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Swedish Vampires rule the film world
Let The Right One In (DVD)
Member Name: Ailran
Let The Right One In (DVD)
Date: 25/04/09, updated on 02/02/10 (295 review reads)
Advantages: Atmosphere, story, incredible acting by the two youngsters
Disadvantages: subtitled (though not a disadvantage in my eyes)
Oddly enough the first thing I would suggest you do if you have any thoughts about seeing this film is to avoid all reviews of it. I think you can rely on most reviews (including a couple of newspaper reviews I read afterwards) to reveal too much and include what is the surprising part about the movie. I hope I will be able to manage to not do this myself but I am not sure it is entirely possible.
LTROI is a Swedish movie and hence is subtitled. It is set in a cold winter in a small town in Sweden. Oskar is a 12 year old boy who is constantly bullied at school, he has no father at home and is very much a mummy's' boy. He has no friends and lives a solitary life with his mother in a small apartment block.
When a man and his daughter move into the apartment next door Oskar keeps seeing the girl outside the block at night, when they both go out there for peace and quiet.
They sit there together and soon start talking, becoming friends mainly because neither has any. She is different like him and is as lonely as him. The two of them can relate to each other more than anyone else they have ever met.
Not long after these new arrivals have settled in mysterious disappearances and brutal murders start occurring, nearly always when Eli's 'father' is out at night. Oskar realises something is going on next door, but what will he do about it... if anything?
Let The Right One In is certainly a vampire movie because, obviously it features a vampire, but it is also much more than that. It is the story of a life in a place covered in white, where snow and cold keep people apart and make feelings of loneliness all the more intense. The nature of the place where they all live seems to lead to that kind of separation from all around you. Only the school bullies and a group of drunks seem to have any sort of group dynamic.
There are two main elements to this that make it a top movie. The first is the amazing performances of Kare Hedebrant as Oskar and Lina Leandersson as Eli. They are both very similar characters, living with an adult that loves them without really caring for them. Both adults are wrapped up in their own problems and the children are left to live in their own worlds with their own problems. The adults you expect to be competent actors, children you are never really sure about how they are going to turn out to be. These two are terrific, never showy, never grandstanding just coming across like two real kids who have found companionship with each other.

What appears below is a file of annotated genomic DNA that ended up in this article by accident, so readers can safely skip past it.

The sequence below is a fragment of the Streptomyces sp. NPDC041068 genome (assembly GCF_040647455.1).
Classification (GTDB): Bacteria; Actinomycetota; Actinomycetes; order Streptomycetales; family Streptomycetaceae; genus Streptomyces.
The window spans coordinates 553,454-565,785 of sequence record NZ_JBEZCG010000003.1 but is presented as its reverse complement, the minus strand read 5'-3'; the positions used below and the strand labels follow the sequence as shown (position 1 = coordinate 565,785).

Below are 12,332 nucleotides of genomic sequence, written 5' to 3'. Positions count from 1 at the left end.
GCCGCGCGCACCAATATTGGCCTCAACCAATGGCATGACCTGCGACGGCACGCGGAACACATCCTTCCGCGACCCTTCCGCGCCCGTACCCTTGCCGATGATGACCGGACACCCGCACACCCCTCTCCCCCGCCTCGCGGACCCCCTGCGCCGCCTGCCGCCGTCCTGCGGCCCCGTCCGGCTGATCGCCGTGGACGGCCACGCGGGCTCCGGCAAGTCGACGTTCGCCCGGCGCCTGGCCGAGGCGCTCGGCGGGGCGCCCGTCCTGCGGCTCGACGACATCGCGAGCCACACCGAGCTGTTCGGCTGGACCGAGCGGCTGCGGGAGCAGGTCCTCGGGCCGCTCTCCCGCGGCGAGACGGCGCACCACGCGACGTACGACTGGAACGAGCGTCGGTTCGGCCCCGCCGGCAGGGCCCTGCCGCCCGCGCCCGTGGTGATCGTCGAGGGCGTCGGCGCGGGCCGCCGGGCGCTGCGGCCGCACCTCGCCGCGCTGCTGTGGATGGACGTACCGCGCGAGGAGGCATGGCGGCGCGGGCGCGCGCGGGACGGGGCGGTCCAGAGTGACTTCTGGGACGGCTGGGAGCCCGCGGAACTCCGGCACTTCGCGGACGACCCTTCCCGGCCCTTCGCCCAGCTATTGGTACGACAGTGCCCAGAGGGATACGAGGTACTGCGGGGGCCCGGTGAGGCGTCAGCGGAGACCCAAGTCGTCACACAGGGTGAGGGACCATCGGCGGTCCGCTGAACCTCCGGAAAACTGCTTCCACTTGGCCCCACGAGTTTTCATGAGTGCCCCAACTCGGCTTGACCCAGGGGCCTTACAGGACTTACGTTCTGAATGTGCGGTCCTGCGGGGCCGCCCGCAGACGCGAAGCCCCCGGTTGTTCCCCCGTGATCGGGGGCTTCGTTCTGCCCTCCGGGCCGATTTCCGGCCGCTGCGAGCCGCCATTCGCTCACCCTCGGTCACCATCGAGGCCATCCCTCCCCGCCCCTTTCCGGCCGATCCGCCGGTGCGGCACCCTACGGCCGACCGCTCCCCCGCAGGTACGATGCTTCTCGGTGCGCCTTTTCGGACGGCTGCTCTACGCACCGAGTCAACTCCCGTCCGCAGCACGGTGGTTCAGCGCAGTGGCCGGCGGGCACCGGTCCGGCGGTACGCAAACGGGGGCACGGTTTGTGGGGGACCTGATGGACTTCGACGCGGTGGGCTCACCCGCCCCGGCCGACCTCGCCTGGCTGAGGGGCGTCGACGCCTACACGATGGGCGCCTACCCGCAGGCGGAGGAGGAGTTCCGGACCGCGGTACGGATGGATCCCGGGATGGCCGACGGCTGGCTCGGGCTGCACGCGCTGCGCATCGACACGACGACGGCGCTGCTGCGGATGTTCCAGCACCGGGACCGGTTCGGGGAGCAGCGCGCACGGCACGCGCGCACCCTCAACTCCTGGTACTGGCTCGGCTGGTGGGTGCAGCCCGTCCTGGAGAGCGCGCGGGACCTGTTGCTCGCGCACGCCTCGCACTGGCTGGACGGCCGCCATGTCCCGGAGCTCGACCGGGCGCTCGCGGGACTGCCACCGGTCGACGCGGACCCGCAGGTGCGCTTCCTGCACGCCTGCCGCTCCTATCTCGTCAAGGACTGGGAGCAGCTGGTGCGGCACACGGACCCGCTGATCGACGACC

Away from the acting you also get to see some beautiful photography and camera work. The depressing blocks that the people call home contrasted by the pristine white snow that is always under foot. The look of the film is superbly done, the whole place looks creepy on its own and that is mainly done by some wonderful lighting that enhances the location. The way the darks and lights are used to great effect makes the whole look of the movie work just brilliantly.
Whether or not it was intended or not you do notice that how Oskar is, at first the person making the footprints in the snow every time he comes out. After he meets Eli and they get to know each other whenever he comes out there is always footprints or paths in the snow. He was the virgin breaking through the virgin snow but he becomes something different. He grows up meeting a friend and, metaphorically maybe, becomes part of the adult world, no longer a youthful virgin.
With Oskar and Eli on the verge of puberty the snow almost becomes a symbol of their relationship.
There is so much to admire in LTROI, even the dialogue is top draw... or maybe that should be the subtitling of the dialogue. Importantly it pulls you into the world that Oskar and Eli inhabit and lets you feel like you are involved in it, not apart from it. The older characters, especially Eli's father, are rounded out and deftly created with their dialogue. The same is true of the bullies, they may have very little screen time but you are quickly and cleverly made to realise what they are like, each one having their own little character traits, shown to you in a matter of a couple of minutes.
LTROI is a film all vampire lovers should see, especially side by side with 30 Days of Night, another snowbound set vampire movie. They have a few similarities but the important thing is that they are two very different vampire movies that have their own unique ways of looking at the mythic creature and would make a unbelievable double bill. This is probably the best vampire movie I have seen in a long time, and a vast improvement on the last Swedish Vampire movie 'Frostbite, which was enjoyable in itself.
Before that though see if you can see it at the cinema, out now April 2009, as it truly deserves to be seen on a big screen.
Summary: The adventures of a Swedish vampire.